Federal OHS inspectors will be visiting workplaces across the country to check for compliance with the new GHS/WHMIS2015 requirements starting October 1, 2017.
What are the GHS/WHMIS2015 Requirements?
WHMIS stands for the Workplace Hazardous Materials Information System. It is a comprehensive system for providing health and safety information on hazardous products intended for use, handling, or storage in Canadian workplaces.
WHMIS has aligned with the worldwide hazard communication system known as GHS – the Globally Harmonized System of Classification and Labelling of Chemicals. Aligning with GHS provides many benefits, including:
- Hazard classification criteria are more comprehensive which improves their ability to indicate the severity of hazards.
- New hazard classes are included.
- Physical hazard criteria are consistent with the Transport of Dangerous Goods (TDG regulations).
- Standardized language (hazard and precautionary statements).
- Standardized SDS format and more comprehensive requirements.
The main components of WHMIS are hazard identification and product classification, labelling, safety data sheets, and worker education and training.
Is WHMIS the law? YES – WHMIS first became law in 1988 through a series of complementary federal, provincial and territorial legislation and regulations. This original system will be identified as WHMIS 1988. Updates to implement GHS are referred to as WHMIS 2015.
The WMIS 2015 changes affect 3 groups along a “controlled products” life cycle:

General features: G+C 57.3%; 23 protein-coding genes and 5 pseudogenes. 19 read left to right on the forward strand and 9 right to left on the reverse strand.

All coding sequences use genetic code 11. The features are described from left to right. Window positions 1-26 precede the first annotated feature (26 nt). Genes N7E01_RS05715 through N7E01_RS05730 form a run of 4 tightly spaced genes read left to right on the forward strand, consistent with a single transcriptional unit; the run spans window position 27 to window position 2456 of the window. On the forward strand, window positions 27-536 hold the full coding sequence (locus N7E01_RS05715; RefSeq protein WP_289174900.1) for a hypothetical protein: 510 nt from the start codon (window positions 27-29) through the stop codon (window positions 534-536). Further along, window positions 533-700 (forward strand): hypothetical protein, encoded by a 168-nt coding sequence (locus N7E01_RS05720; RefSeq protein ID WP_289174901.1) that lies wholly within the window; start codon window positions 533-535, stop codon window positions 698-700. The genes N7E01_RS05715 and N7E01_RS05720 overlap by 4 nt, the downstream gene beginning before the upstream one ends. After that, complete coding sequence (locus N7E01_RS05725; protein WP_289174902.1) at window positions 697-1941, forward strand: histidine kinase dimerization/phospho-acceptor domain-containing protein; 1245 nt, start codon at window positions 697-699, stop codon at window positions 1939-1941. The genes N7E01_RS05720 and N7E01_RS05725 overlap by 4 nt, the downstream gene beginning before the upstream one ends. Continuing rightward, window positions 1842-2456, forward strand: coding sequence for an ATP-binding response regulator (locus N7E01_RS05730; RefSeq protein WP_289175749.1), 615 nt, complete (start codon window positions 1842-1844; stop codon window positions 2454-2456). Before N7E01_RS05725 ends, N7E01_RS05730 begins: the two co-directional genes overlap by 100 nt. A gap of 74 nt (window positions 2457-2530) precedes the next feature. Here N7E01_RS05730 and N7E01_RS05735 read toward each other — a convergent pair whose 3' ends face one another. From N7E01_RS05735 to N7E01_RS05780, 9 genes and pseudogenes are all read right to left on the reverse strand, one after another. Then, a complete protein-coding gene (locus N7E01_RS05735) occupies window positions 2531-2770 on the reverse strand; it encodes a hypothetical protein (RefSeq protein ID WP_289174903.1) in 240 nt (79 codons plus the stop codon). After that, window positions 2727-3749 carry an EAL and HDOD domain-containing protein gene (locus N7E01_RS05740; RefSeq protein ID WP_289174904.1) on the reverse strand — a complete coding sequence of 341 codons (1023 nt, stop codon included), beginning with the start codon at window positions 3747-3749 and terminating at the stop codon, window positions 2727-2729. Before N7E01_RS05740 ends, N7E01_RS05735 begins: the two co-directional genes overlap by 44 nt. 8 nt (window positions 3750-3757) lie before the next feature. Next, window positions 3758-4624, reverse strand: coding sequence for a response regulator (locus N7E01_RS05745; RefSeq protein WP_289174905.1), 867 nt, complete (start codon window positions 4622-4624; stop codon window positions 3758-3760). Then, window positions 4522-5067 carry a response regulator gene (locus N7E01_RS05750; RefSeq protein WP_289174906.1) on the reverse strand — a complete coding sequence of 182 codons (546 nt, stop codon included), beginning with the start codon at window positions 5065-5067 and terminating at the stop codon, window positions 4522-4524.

- The companies that manufacture it
- The companies that import or distribute it
- The companies that buy and use it downstream, i.e., employers—which is probably you, if you’re reading this ezine.
The deadline for employers to comply with the new requirements is December 1, 2018, but the federal inspectors will still be targeting employers starting October 1, 2017.
What will inspectors be looking for?
The deadline for employers to comply with the new rules is December 31, they are focused on helping employers comply more than catching them for doing something wrong. But employers can still get fined if they don’t have the goods the feds are looking for, namely documentation showing that:
- You’ve provided adequate WHMIS 2015 training to your workers
- Your WHMIS labels meet either current WHMIS2015 label requirements or GHS standards
- You have either a WHMIS-compliant MSDS (Material Safety Data Sheet) or GHS/WHMIS 2015-compliant SDS (Safety Data Sheet—they’ve dropped the “M”) for each controlled product used, processed or stored at your workplace.
Once December 1, 2018 rolls around, the old fangled WHMIS label and MSDS will no longer be acceptable and only GHS/WHMIS2015 labels and SDSs will do.
Information for this blog post was taken from the “Compliance Alert: Ready or Not, Here Come the WHMIS Inspectors” safety article on OHSInsider.com”.